Pediatric Hypomelanosis of Ito Differential Diagnoses
- Author: Camila K Janniger, MD; Chief Editor: Dirk M Elston, MD more...
Diagnostic ConsiderationsLinear and whorled nevoid hypermelanosisNevus depigmentosusIncontinentia pigmentiVitiligoPityriasis alba
Many other skin pigmentary abnormalities may be associated with systemic and neurological abnormalities. In tuberous sclerosis, the lesions are round, oval, or in the shape of an ash leaf and do not follow the lines of Blaschko.
These conditions are characterized by brown pigmentation and hypopigmentation in streaks and whorls, which follow the lines of Blaschko. Because determining whether the darker or lighter skin color is the normal one is difficult, Sybert suggests that differentiating the dermatological features of linear and whorled nevoid hypermelanosis from the ones found in hypomelanosis of Ito (HI) is virtually impossible. In patients with linear and whorled nevoid hypermelanosis, the lesions appear in infancy and gradually spread though the body. This feature is not helpful in the differentiation from hypomelanosis of Ito, in which skin lesions are present at birth in more than one half of patients. Linear and whorled nevoid hypermelanosis are not associated with systemic abnormalities, unlike in hypomelanosis of Ito.
Nevus depigmentosus is characterized by hypochromic lesions in streaks and whorls, which also follow the lines of Blaschko. The hypochromic lesions tend to be circumscribed and are present at birth, changing little thereafter. Systemic abnormalities are rare in nevus depigmentosus.
Incontinentia pigmenti (IP) is a condition seen mostly in girls; thus, X-linked dominant transmission is postulated. Patients with IP frequently have systemic involvement, similar to the involvement in patients with hypomelanosis of Ito, including CNS manifestations. In patients with IP, cutaneous lesions undergo 3 stages, which may overlap.
The first phase is characterized by vesiculobullous lesions that appear in a linear array (with no dermatomal distribution) and are present from birth or develop in the first 2 weeks of life in 90% of patients. Vesicles are proximal in the limbs, are located in flexor surfaces, and contain eosinophils. This first phase may last days to months. Between the second and sixth week of life, the vesicles become pustular, verrucous, or keratotic, marking the second phase. In this phase, the lesions tend to be more distally and dorsally prominent in the limbs.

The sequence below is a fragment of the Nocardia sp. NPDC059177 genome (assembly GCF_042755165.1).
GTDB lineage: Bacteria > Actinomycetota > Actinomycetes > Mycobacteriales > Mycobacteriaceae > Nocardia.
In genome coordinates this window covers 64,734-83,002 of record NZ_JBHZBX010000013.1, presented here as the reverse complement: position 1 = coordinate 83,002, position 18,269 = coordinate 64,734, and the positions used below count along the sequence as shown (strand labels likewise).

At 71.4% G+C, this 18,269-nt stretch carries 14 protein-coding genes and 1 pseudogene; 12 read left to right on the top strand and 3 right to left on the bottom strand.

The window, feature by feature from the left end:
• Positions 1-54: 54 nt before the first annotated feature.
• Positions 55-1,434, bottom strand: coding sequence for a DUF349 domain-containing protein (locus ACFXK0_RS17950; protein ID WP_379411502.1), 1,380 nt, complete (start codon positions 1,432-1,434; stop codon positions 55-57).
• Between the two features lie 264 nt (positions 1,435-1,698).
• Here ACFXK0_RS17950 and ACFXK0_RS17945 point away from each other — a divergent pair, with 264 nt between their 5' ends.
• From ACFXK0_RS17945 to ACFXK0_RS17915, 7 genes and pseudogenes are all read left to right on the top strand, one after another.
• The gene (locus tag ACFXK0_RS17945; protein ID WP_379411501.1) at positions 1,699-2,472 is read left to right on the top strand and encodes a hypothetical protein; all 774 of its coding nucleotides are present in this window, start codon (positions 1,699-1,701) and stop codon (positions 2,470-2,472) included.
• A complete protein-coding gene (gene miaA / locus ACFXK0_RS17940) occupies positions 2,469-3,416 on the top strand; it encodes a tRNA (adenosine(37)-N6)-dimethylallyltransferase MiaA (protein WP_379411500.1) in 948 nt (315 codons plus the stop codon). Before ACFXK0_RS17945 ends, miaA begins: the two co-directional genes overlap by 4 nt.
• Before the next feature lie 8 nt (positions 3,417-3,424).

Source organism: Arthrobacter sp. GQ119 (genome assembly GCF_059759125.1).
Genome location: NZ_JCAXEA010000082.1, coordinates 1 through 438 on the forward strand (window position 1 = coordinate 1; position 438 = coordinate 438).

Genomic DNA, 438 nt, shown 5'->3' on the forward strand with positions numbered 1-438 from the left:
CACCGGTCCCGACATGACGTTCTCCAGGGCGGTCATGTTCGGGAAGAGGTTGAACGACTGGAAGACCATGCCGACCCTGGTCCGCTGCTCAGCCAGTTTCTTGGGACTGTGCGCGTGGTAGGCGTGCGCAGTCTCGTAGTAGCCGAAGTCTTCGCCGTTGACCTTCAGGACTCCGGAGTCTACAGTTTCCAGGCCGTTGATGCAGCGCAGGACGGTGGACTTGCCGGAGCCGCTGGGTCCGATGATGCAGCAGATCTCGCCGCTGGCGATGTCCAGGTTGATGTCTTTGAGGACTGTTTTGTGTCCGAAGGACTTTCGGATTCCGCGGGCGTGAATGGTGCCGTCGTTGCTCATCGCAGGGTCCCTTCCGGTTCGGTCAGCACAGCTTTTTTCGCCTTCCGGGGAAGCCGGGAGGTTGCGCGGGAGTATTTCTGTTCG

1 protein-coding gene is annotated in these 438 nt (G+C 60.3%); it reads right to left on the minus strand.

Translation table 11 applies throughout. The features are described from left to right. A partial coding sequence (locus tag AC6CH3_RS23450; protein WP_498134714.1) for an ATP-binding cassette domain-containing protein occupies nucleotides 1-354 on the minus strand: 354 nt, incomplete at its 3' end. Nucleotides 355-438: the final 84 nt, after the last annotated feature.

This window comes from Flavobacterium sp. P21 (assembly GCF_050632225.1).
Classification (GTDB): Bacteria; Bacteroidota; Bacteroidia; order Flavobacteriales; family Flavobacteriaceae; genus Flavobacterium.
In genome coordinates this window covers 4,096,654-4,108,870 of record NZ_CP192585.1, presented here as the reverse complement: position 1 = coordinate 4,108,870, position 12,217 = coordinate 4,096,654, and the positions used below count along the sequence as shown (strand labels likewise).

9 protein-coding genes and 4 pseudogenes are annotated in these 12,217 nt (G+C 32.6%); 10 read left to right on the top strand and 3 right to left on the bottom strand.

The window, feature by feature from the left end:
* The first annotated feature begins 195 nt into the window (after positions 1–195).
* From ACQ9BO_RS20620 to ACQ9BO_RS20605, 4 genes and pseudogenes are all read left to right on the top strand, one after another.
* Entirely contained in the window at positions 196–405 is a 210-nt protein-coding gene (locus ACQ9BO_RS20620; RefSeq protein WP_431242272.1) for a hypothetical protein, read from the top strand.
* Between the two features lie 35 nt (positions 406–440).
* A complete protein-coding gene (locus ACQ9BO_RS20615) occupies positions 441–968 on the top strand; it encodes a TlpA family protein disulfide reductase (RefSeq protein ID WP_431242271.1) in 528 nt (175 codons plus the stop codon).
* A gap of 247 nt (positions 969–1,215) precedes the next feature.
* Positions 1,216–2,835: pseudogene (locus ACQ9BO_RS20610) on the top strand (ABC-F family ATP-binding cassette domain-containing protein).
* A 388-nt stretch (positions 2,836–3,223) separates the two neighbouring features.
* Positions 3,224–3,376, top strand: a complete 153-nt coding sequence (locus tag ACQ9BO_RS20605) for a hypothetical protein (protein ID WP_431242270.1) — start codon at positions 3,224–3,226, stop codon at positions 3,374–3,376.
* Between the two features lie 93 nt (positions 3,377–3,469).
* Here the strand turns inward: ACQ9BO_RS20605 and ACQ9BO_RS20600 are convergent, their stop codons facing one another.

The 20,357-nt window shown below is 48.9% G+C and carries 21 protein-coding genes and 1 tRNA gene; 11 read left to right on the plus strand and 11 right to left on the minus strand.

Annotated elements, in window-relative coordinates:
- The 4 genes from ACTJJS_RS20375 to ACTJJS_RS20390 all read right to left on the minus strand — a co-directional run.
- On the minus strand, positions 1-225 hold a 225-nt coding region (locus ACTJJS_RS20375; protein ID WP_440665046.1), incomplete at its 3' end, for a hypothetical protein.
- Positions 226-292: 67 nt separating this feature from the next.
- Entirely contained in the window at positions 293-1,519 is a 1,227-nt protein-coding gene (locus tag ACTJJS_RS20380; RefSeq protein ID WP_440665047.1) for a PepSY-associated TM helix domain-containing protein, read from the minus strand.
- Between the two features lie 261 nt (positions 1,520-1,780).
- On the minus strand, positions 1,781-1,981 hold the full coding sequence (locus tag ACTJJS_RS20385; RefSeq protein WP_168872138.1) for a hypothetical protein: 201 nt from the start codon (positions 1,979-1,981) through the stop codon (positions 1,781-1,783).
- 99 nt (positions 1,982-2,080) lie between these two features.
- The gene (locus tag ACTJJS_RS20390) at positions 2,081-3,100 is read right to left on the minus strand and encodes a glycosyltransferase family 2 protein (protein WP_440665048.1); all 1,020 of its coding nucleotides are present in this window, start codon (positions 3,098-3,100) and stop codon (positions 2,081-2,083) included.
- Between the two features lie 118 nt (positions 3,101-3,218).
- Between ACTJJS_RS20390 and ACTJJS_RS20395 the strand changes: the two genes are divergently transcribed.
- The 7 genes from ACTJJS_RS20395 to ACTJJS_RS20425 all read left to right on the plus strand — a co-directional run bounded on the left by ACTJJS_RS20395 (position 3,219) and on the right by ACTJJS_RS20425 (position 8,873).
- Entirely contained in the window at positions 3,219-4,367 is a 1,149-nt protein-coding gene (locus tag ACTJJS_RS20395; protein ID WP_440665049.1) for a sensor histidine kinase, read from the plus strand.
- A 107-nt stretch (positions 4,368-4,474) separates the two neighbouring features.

The second phase, during which hypopigmentation and skin atrophy develop, usually lasts for months.
During the third phase, hyperpigmentation of lesions is observed, peaking from 12-26 weeks of life. The dermatological appearance involves streaks, whorls, macules, and flecks. The color of the lesions is chocolate-brown or tan. Some patients are born with lesions already in the third phase. This phenomenon is thought to be caused by in utero onset of the inflammatory process.
The term incontinentia pigmenti is used because melanin is not observed in the epidermis but is present in the dermis, as if it had leaked or dropped into the deeper layer of the skin; thus, the epidermis is incontinent of melanin. This incontinence of melanin is not observed in the skin of patients with hypomelanosis of Ito. Alopecia may be observed in one third of patients with IP.
Neuropathologically, patients with IP may show neuroblast migration disturbances, such as polymicrogyria. Inflammatory and destructive alterations often accompany IP lesions, which is a pattern often missing in hypomelanosis of Ito. The reader is referred to Rosman, 1987, for a review of the clinical picture of incontinentia pigmenti.
Segmental vitiligo may be a consideration.[22, 23]
Pityriasis alba, a localized hypopigmented disorder, has many existing clinical variants, some of which may require distinction from IP.
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